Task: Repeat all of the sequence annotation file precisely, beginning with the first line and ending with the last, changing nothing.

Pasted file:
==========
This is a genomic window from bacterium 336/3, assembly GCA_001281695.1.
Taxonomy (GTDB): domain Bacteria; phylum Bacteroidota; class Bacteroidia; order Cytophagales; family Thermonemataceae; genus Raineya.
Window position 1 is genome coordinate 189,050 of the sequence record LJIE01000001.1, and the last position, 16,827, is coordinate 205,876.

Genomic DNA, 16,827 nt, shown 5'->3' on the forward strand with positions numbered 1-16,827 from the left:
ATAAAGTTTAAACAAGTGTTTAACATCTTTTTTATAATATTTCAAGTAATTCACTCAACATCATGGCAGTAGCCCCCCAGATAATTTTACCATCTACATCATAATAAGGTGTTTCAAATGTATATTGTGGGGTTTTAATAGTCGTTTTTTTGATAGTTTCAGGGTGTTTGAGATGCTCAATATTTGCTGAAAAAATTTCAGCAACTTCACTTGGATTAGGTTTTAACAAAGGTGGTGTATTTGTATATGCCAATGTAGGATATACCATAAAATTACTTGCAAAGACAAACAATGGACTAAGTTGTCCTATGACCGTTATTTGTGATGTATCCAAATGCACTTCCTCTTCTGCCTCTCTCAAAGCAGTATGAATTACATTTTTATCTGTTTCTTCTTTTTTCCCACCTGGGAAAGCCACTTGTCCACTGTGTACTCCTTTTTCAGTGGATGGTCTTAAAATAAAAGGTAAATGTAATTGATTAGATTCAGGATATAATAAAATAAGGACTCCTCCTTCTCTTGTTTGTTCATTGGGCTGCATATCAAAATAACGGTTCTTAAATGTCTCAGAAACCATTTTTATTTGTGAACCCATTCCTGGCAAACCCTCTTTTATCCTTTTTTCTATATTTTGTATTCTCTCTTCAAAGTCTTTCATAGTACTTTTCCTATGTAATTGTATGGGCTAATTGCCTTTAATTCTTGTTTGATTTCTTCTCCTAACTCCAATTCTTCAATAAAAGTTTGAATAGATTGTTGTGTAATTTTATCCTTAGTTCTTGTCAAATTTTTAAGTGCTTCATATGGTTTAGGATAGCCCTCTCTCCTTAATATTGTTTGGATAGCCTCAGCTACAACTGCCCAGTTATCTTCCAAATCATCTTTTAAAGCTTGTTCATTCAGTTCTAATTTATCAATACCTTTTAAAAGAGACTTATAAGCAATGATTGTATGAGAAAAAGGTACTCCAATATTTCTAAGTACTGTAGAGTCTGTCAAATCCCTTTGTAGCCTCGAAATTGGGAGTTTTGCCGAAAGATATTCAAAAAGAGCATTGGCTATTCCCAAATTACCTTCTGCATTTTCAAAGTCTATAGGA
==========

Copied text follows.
This is a genomic window from bacterium 336/3, assembly GCA_001281695.1.
Taxonomy (GTDB): domain Bacteria; phylum Bacteroidota; class Bacteroidia; order Cytophagales; family Thermonemataceae; genus Raineya.
Window position 1 is genome coordinate 189,050 of the sequence record LJIE01000001.1, and the last position, 16,827, is coordinate 205,876.

Genomic DNA, 16,827 nt, shown 5'->3' on the forward strand with positions numbered 1-16,827 from the left:
ATAAAGTTTAAACAAGTGTTTAACATCTTTTTTATAATATTTCAAGTAATTCACTCAACATCATGGCAGTAGCCCCCCAGATAATTTTACCATCTACATCATAATAAGGTGTTTCAAATGTATATTGTGGGGTTTTAATAGTCGTTTTTTTGATAGTTTCAGGGTGTTTGAGATGCTCAATATTTGCTGAAAAAATTTCAGCAACTTCACTTGGATTAGGTTTTAACAAAGGTGGTGTATTTGTATATGCCAATGTAGGATATACCATAAAATTACTTGCAAAGACAAACAATGGACTAAGTTGTCCTATGACCGTTATTTGTGATGTATCCAAATGCACTTCCTCTTCTGCCTCTCTCAAAGCAGTATGAATTACATTTTTATCTGTTTCTTCTTTTTTCCCACCTGGGAAAGCCACTTGTCCACTGTGTACTCCTTTTTCAGTGGATGGTCTTAAAATAAAAGGTAAATGTAATTGATTAGATTCAGGATATAATAAAATAAGGACTCCTCCTTCTCTTGTTTGTTCATTGGGCTGCATATCAAAATAACGGTTCTTAAATGTCTCAGAAACCATTTTTATTTGTGAACCCATTCCTGGCAAACCCTCTTTTATCCTTTTTTCTATATTTTGTATTCTCTCTTCAAAGTCTTTCATAGTACTTTTCCTATGTAATTGTATGGGCTAATTGCCTTTAATTCTTGTTTGATTTCTTCTCCTAACTCCAATTCTTCAATAAAAGTTTGAATAGATTGTTGTGTAATTTTATCCTTAGTTCTTGTCAAATTTTTAAGTGCTTCATATGGTTTAGGATAGCCCTCTCTCCTTAATATTGTTTGGATAGCCTCAGCTACAACTGCCCAGTTATCTTCCAAATCATCTTTTAAAGCTTGTTCATTCAGTTCTAATTTATCAATACCTTTTAAAAGAGACTTATAAGCAATGATTGTATGAGAAAAAGGTACTCCAATATTTCTAAGTACTGTAGAGTCTGTCAAATCCCTTTGTAGCCTCGAAATTGGGAGTTTTGCCGAAAGATATTCAAAAAGAGCATTGGCTATTCCCAAATTACCTTCTGCATTTTCAAAGTCTATAGGA